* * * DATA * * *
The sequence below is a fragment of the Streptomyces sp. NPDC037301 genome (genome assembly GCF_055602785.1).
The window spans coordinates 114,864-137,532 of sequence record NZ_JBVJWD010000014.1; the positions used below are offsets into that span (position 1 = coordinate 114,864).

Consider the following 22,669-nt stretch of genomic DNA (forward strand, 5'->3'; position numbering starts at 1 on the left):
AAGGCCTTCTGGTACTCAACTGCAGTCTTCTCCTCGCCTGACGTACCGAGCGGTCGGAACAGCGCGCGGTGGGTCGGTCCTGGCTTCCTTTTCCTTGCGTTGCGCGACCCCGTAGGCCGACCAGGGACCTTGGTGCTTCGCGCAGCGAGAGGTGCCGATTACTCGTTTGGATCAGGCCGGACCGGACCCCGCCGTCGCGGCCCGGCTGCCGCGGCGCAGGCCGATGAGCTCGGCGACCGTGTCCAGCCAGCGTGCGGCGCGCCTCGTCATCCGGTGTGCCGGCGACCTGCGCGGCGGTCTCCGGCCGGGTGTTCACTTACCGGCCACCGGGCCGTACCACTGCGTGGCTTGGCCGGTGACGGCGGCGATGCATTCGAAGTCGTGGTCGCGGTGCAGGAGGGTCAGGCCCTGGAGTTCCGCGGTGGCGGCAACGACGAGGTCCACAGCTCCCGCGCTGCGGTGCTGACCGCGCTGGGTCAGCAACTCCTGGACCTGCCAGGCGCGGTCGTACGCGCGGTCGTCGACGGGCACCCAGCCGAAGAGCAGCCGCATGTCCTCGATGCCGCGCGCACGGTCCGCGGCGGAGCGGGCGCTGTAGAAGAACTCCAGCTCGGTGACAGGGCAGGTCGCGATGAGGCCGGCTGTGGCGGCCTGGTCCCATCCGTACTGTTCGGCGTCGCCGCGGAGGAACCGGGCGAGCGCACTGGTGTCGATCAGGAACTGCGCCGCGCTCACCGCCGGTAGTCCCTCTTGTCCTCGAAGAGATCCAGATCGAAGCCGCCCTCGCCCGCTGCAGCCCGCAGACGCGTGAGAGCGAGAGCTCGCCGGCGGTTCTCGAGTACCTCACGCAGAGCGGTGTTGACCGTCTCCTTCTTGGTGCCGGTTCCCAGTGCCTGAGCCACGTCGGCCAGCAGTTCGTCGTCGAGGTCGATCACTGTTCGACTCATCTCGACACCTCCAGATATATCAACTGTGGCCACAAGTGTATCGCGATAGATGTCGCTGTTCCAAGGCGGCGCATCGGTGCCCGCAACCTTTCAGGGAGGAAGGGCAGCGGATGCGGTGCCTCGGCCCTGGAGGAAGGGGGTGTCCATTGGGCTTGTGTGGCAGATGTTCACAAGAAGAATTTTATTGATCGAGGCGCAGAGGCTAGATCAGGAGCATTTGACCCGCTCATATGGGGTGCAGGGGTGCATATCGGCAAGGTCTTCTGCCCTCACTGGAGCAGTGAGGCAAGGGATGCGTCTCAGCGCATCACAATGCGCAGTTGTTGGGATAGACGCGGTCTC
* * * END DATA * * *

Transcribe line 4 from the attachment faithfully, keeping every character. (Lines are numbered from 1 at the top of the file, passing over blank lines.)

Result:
AAGGCCTTCTGGTACTCAACTGCAGTCTTCTCCTCGCCTGACGTACCGAGCGGTCGGAACAGCGCGCGGTGGGTCGGTCCTGGCTTCCTTTTCCTTGCGTTGCGCGACCCCGTAGGCCGACCAGGGACCTTGGTGCTTCGCGCAGCGAGAGGTGCCGATTACTCGTTTGGATCAGGCCGGACCGGACCCCGCCGTCGCGGCCCGGCTGCCGCGGCGCAGGCCGATGAGCTCGGCGACCGTGTCCAGCCAGCGTGCGGCGCGCCTCGTCATCCGGTGTGCCGGCGACCTGCGCGGCGGTCTCCGGCCGGGTGTTCACTTACCGGCCACCGGGCCGTACCACTGCGTGGCTTGGCCGGTGACGGCGGCGATGCATTCGAAGTCGTGGTCGCGGTGCAGGAGGGTCAGGCCCTGGAGTTCCGCGGTGGCGGCAACGACGAGGTCCACAGCTCCCGCGCTGCGGTGCTGACCGCGCTGGGTCAGCAACTCCTGGACCTGCCAGGCGCGGTCGTACGCGCGGTCGTCGACGGGCACCCAGCCGAAGAGCAGCCGCATGTCCTCGATGCCGCGCGCACGGTCCGCGGCGGAGCGGGCGCTGTAGAAGAACTCCAGCTCGGTGACAGGGCAGGTCGCGATGAGGCCGGCTGTGGCGGCCTGGTCCCATCCGTACTGTTCGGCGTCGCCGCGGAGGAACCGGGCGAGCGCACTGGTGTCGATCAGGAACTGCGCCGCGCTCACCGCCGGTAGTCCCTCTTGTCCTCGAAGAGATCCAGATCGAAGCCGCCCTCGCCCGCTGCAGCCCGCAGACGCGTGAGAGCGAGAGCTCGCCGGCGGTTCTCGAGTACCTCACGCAGAGCGGTGTTGACCGTCTCCTTCTTGGTGCCGGTTCCCAGTGCCTGAGCCACGTCGGCCAGCAGTTCGTCGTCGAGGTCGATCACTGTTCGACTCATCTCGACACCTCCAGATATATCAACTGTGGCCACAAGTGTATCGCGATAGATGTCGCTGTTCCAAGGCGGCGCATCGGTGCCCGCAACCTTTCAGGGAGGAAGGGCAGCGGATGCGGTGCCTCGGCCCTGGAGGAAGGGGGTGTCCATTGGGCTTGTGTGGCAGATGTTCACAAGAAGAATTTTATTGATCGAGGCGCAGAGGCTAGATCAGGAGCATTTGACCCGCTCATATGGGGTGCAGGGGTGCATATCGGCAAGGTCTTCTGCCCTCACTGGAGCAGTGAGGCAAGGGATGCGTCTCAGCGCATCACAATGCGCAGTTGTTGGGATAGACGCGGTCTC